Relationship Concerns and Sexual Violence

Relationship violence is a prevalent issue in many lives. It affects both genders, and people of all socioeconomic classes, races, and religions.

Relationship Violence is a pattern of behavior in which one partner uses fear and intimidation to establish power and control over the other partner, often including the threat or use of violence. This abuse happens when one person believes they are entitled to control another. It takes many forms, including verbal, physical, and emotional. Relationship violence can and does occur in any type of intimate relationship – dating, marriage, family, or roommate situations.

Warning Signs

Has my loved one been raped?

  • Is she suddenly having flashbacks or nightmares?
  • Is she exhibiting signs of anxiety or depression [see above]?
  • Is she displaying sudden aggressive behavior?
  • Does she sometimes seem out of touch with her surroundings?
  • Does she have excessive feelings of guilt?
  • Is she abnormally socially withdrawn?

Is my loved one in a dangerous relationship?

  • Does your loved one’s significant other display possessiveness and extreme jealousy?
  • Does the relationship isolate her from family and friends?
  • Does her significant other control her behavior?
  • Does he expect perfection from your loved one and put them down in public?
  • Does he always blame her for problems?
  • Does she become quiet when he is around, and does she seem afraid to make him angry?
  • Does he expect sex roles to be rigid?
  • Does he explode in anger?
  • Does she often cancel plans at the last minute?

How can I help a loved one who has been raped?

  1. Be clear that the rape or assault was not the survivor’s fault. No one ever asks to be raped or assaulted. Raping someone is a conscious decision made by the perpetrator. Even if the survivor exercises bad judgment, she/he did not deserve to be raped—no one does.
  2. Believe the survivor. Feeling that she is believed by family and friends is essential for a rape survivor’s recovery. She has to overcome many obstacles to be able to speak out about what has happened. Allow the survivor to know you are open to hearing about her feelings and experiences. Although it may be painful for you to hear about what happened, letting the survivor know you are willing to enter those difficult places with her is important.
  3. Do not question or judge what the survivor had to do to survive. During a rape/sexual assault, victims are forced to make instant life threatening decisions. These decisions should not be criticized later. Survivors may not always scream or fight back. Their survival is evidence that they handled the assault the best way they could. Expressing to the survivor that you are thankful that she is alive enables her to feel more secure about her judgments.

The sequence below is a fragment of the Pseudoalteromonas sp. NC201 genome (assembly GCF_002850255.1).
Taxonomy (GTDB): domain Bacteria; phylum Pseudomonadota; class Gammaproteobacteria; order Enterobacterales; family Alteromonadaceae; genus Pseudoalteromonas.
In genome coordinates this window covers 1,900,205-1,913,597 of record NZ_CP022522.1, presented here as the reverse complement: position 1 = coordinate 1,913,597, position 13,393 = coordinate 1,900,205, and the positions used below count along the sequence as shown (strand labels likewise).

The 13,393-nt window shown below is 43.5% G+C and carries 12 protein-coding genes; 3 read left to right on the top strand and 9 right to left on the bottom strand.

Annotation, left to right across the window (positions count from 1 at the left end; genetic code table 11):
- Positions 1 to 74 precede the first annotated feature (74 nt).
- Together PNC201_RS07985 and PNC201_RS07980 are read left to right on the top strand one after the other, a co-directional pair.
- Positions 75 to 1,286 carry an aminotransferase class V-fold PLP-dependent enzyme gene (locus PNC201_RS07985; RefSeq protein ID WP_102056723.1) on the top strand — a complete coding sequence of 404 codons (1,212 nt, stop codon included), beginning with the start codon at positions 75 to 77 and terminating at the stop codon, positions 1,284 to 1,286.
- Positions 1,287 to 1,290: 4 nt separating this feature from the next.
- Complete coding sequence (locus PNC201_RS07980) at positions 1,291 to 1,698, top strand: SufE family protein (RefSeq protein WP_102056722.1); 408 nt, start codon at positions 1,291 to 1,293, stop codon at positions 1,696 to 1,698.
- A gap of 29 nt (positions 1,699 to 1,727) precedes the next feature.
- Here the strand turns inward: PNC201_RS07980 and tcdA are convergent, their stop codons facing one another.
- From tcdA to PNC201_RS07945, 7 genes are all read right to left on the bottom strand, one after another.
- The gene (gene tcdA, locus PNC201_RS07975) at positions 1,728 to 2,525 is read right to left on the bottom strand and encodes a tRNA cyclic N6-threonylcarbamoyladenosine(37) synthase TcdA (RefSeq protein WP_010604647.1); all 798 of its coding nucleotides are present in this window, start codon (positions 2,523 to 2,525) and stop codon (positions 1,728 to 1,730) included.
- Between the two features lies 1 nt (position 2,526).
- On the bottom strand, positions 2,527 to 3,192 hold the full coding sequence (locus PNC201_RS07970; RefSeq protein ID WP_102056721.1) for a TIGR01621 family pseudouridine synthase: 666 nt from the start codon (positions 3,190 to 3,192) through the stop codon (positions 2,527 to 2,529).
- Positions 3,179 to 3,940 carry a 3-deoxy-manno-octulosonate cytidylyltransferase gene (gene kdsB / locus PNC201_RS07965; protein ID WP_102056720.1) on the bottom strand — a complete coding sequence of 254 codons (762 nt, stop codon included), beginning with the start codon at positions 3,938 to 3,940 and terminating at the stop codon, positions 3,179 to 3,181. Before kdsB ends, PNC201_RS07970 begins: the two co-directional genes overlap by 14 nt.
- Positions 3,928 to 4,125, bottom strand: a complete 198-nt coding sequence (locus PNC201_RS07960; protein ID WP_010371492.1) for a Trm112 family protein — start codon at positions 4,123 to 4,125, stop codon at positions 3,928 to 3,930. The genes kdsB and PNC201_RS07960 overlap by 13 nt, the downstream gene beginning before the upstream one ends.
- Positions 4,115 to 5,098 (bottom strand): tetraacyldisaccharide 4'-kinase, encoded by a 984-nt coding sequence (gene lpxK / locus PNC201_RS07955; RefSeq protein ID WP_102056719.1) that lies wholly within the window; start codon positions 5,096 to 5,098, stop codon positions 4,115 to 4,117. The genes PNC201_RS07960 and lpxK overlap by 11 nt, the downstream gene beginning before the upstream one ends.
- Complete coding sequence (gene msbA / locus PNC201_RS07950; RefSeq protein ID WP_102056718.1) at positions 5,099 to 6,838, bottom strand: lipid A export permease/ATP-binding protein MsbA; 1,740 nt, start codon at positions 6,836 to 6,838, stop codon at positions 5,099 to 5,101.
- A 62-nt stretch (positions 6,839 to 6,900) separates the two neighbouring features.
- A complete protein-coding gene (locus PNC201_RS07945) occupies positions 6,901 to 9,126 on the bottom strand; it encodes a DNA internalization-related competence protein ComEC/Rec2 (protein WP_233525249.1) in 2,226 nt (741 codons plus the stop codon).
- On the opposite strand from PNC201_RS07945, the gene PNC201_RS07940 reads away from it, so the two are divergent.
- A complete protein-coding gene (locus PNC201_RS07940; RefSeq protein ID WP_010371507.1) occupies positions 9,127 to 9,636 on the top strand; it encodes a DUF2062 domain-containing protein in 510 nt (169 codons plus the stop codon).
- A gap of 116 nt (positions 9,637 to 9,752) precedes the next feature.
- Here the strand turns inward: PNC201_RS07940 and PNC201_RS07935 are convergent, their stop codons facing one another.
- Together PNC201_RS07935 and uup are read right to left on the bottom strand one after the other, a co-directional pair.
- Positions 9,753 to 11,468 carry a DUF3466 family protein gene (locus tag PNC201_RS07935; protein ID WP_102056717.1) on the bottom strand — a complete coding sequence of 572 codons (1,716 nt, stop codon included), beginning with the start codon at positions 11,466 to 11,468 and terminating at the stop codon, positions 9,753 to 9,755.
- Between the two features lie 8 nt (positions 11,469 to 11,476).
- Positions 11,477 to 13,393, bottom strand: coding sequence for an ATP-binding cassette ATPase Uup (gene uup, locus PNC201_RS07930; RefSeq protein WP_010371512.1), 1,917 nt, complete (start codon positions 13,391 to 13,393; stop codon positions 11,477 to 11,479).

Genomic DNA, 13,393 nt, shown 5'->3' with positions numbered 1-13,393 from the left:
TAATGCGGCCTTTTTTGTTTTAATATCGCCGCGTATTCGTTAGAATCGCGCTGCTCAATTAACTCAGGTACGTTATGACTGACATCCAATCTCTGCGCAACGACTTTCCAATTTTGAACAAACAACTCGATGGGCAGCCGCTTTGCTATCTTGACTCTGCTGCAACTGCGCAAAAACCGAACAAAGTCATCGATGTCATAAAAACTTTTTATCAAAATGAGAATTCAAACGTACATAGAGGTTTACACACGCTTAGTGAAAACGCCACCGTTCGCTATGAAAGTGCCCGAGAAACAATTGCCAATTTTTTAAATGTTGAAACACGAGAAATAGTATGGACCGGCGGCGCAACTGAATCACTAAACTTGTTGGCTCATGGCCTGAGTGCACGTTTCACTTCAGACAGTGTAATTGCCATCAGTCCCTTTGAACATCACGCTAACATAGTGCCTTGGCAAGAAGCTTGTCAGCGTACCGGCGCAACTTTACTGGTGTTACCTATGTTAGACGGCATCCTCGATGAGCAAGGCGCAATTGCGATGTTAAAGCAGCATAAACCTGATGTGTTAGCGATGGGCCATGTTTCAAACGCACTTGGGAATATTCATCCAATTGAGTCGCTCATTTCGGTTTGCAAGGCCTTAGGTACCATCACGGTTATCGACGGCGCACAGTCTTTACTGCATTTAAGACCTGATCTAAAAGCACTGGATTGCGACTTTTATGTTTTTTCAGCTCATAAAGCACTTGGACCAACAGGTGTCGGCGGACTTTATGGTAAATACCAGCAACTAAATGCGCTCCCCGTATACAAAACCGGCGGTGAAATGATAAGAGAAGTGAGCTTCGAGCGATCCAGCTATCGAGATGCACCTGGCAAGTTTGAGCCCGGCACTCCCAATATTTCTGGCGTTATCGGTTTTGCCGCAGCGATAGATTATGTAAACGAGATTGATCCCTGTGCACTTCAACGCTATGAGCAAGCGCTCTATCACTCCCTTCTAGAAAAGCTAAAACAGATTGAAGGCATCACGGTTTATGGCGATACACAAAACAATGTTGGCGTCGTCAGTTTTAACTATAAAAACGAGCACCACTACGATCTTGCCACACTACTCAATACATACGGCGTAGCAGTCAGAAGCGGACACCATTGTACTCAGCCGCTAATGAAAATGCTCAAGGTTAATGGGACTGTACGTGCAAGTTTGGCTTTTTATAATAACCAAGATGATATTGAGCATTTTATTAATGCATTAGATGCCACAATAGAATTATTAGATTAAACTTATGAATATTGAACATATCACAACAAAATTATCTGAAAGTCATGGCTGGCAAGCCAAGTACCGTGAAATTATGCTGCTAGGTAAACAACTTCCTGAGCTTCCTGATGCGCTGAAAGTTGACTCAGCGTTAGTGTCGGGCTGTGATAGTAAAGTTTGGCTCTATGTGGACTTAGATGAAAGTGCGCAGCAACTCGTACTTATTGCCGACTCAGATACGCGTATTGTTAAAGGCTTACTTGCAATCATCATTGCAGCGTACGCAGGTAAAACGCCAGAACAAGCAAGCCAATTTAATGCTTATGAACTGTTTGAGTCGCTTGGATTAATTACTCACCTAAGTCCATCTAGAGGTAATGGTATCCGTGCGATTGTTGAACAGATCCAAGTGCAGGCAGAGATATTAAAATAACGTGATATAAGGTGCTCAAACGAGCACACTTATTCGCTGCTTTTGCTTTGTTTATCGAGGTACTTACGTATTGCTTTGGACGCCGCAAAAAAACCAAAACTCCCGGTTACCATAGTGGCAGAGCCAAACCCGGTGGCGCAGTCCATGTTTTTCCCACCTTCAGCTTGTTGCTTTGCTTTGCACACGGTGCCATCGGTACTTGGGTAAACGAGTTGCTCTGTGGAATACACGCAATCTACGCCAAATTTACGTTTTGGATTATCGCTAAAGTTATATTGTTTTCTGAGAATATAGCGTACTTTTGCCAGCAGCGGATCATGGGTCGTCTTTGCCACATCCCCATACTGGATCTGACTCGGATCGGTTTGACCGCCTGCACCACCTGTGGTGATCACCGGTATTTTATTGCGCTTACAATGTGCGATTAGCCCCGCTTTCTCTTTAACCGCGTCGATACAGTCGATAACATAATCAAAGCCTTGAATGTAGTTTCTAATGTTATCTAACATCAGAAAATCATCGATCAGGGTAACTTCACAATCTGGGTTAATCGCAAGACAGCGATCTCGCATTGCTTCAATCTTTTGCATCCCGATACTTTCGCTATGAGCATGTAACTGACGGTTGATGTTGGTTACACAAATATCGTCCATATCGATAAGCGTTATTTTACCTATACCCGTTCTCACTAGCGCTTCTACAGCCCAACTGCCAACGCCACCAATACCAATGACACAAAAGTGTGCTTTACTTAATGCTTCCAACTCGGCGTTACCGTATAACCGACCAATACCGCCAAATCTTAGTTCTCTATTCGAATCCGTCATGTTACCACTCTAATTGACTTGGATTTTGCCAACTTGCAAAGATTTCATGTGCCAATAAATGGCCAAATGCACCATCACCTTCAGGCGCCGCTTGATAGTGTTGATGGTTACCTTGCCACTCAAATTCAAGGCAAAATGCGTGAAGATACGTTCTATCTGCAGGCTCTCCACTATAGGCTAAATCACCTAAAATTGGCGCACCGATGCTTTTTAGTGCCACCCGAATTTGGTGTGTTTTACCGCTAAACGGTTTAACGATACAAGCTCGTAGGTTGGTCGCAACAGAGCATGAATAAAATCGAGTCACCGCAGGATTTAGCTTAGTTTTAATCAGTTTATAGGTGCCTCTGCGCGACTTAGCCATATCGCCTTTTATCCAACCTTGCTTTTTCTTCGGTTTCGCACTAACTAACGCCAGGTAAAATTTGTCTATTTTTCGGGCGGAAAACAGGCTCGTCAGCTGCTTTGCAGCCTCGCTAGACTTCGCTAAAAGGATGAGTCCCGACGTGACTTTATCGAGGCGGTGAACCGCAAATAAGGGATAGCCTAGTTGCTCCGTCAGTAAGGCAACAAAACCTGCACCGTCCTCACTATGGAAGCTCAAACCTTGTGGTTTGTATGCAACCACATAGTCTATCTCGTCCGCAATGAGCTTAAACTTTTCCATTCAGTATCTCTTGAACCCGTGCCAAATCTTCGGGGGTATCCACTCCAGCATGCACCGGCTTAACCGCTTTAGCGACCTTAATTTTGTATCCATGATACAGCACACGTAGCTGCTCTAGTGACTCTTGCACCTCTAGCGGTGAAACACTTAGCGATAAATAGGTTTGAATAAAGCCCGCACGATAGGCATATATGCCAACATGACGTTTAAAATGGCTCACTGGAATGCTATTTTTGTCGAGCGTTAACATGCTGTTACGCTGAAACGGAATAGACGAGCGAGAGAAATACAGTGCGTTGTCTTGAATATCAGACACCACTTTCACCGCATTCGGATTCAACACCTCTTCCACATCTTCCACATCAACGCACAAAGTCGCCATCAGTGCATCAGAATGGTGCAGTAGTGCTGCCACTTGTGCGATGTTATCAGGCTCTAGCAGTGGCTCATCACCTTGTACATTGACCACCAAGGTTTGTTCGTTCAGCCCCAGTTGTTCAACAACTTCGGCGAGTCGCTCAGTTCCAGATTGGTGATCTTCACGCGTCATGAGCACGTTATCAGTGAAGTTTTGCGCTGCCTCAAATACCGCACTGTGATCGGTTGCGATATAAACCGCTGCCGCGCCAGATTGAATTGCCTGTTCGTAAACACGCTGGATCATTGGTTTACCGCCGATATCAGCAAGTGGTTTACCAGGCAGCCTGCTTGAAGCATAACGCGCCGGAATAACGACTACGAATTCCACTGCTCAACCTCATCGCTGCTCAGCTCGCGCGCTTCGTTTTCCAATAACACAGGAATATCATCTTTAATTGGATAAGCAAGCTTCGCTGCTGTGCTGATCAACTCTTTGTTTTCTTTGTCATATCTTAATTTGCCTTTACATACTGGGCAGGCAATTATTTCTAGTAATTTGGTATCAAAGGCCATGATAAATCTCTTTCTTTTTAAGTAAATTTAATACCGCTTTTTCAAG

4. Be respectful of the survivor’s decisions. Often a survivor will not want to report the assault to the police. While you may not always agree with these types of decisions, respecting and supporting the survivor is very empowering. Supporting a survivor in this way enables her to feel in control of her life, a feeling that was taken away during the assault.
  5. Validate and protect the survivor’s feelings: anger, pain, and fear. These are natural responses to traumatic experiences. The survivor needs to express them, feel them, and be heard. Protecting the survivor’s confidentiality or anonymity is an important step in gaining her trust.
  6. Express your compassion. If you are feeling outrage, compassion, or pain, share these emotions with the survivor. There is nothing more comforting than genuine human response. Be cautious, however, that your responses are not too overwhelming for the survivor. Often family and friends of survivors feel compelled to “go after” the perpetrator. These feelings are very real and very understandable. However, they can be channeled in more non-violent ways.
  7. Encourage the survivor to get support. In addition to offering your own caring, encourage her to reach out to others. You can help find someone with whom she can talk. (Rape crisis centers have sexual assault/rape counselors.) Similarly, you may have many feelings about the rape/assault. Consider getting support for yourself, too. You will need to take care of yourself in order to be supportive of the survivor.
  8. Get help if the survivor is suicidal. Most survivors are not suicidal, but sometimes the emotional pain of the assault/rape is so devastating that they may want to kill themselves. If you are close to a survivor who is suicidal, get immediate help for her. By…
  9. Resist seeing the survivor as a victim. Continue to see the person as a strong, courageous individual who is reclaiming her/his own life.
  10. Accept that there may be changes in your relationship with the survivor. The person you love is changing, and you may need to change in response. Patience on your part is crucial to her healing process. Healing is a slow process that cannot be hurried.
  11. Educate yourself about sexual assault/rape and the healing process. If you have a basic idea of what the survivor has experienced, it will help you be supportive. Talking with other survivors, supporters of survivors, and/or utilizing services designed to help survivors will help you gain knowledge. It is also important to educate yourself about the rape and sexual assault laws in your state.

 

How can I help a loved one in an abusive relationship?

  1. Listen without judging. Often a battered woman believes her abuser’s negative messages about her. She may feel responsible, ashamed, inadequate, and afraid that she will be judged by you.
  2. Tell her the abuse is not her fault. Explain that physical violence in a relationship is never acceptable. There’s no excuse for it—not alcohol or drugs, financial pressure, depression, jealousy, or any behavior of hers.